"William Tell: A Novel"
by Steve McCaffery

"William Tell: A Novel" constitutes one of the limit-cases of narrative. When I teach poetics to my students, I often ask them what minimum quantity of text might qualify as a novel, and usually they cite a number above 8,000 words, with a precocious respondent going on to suggest that a novel might even consist of a very long sentence, but no one has ever said that a novel might consist of a single letter—after which, I show my class this example of visual poetry, explaining that we might easily peruse it as we might any lengthier chronicle.
"William Tell: A Novel" obviously alludes to the famed story of the Germanic marksman, who refuses to bow to the standard of his Austrian overlord, and thus, as a punishment for his insolence, the marksman must use a crossbow to shoot an apple from the head of his son Walter. The protagonist passes this trial, but suffers imprisonment after acknowledging that he has come to the test with two shots in his quiver, reserving one for the overlord in case the child dies after the first arrow. The hero eventually escapes and obtains his revenge.
Students often express dismay when I suggest that, in fact, the poem constitutes a kind of autobiography—a narrative recounted in the first person from the perspective of Walter, a lowercase "character" who occupies the position of the double-dotted letter on the page. We, the readers, play the role of the father, and thus we contribute to the rising action of the story, since our gaze, when we read, becomes the arrow that we use mentally to knock the added apple—the dot—from the top of the "i," thereby reinstating the normality of the letter.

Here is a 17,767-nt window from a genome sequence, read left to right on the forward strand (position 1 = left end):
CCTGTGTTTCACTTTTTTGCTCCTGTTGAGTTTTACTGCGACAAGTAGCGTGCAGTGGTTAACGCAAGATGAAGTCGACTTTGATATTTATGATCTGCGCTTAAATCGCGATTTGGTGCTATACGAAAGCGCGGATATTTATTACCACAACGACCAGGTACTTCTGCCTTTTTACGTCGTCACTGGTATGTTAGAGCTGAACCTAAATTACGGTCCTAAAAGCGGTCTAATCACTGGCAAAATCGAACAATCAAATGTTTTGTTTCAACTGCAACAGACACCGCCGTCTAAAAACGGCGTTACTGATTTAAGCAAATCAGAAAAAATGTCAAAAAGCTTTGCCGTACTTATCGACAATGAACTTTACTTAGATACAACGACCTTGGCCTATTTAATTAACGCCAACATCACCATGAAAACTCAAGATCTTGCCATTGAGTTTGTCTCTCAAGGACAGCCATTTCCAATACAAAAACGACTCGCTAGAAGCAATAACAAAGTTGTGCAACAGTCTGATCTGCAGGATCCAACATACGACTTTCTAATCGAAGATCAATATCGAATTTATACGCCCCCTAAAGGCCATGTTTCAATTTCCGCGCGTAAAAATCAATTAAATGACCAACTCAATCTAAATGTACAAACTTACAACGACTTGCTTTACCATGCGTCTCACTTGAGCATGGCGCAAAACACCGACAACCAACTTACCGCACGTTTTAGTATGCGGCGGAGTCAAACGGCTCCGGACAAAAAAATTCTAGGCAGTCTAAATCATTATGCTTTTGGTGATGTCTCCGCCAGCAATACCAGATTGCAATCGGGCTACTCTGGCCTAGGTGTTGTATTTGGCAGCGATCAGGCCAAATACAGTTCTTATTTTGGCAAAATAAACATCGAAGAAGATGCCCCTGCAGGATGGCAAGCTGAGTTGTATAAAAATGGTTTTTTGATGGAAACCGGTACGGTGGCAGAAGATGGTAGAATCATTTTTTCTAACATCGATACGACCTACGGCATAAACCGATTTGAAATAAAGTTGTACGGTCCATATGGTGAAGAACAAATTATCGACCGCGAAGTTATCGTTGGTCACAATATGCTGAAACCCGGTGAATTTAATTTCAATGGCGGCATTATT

McCaffery seems to have composed a humorous allegory about the death of the author, insofar as the author in this case might resemble a poetic despot, who has forced a cruel trial of comprehension upon his readership, vandalizing the appearance of the "i" by adding an extraneous supplement to its meaning—but by closely reading the poem and then by subsequently interpreting it, we pass his vile test and, in turn, gain an advantage by returning this disrupted character to its status as the official, literary standard for the lyrical subject.
McCaffery implies that, just as the despot replaces the urchin as a target for the crossbow, so also does the author replace the letter as the object of our scrutiny. Just as William Tell eventually kills his captor, so also does the reader retake "authority" over the poem, commiting a kind of murder by calling into question the authorial intention of McCaffery himself. (We might even detect a literary allusion here to the life of William S. Burroughs, who becomes a novelist only after shooting his wife dead, while playing a game of "William Tell.")
McCaffery parodies the generic quality of such autobiography—and he sustains the wry wit of his attack by showcasing the tension that always exists between authorial intentionality and authorial expressiveness—between the "willing" of the story and the "telling" of the story (so to speak). The writer calls upon the reader to intervene in the production of this novel, transforming the single letter into an epic tale of pataphysical hermeneutics—and having offered only one of many possible readings of this work, I likewise await your potshots….

Originally Published: December 15th, 2007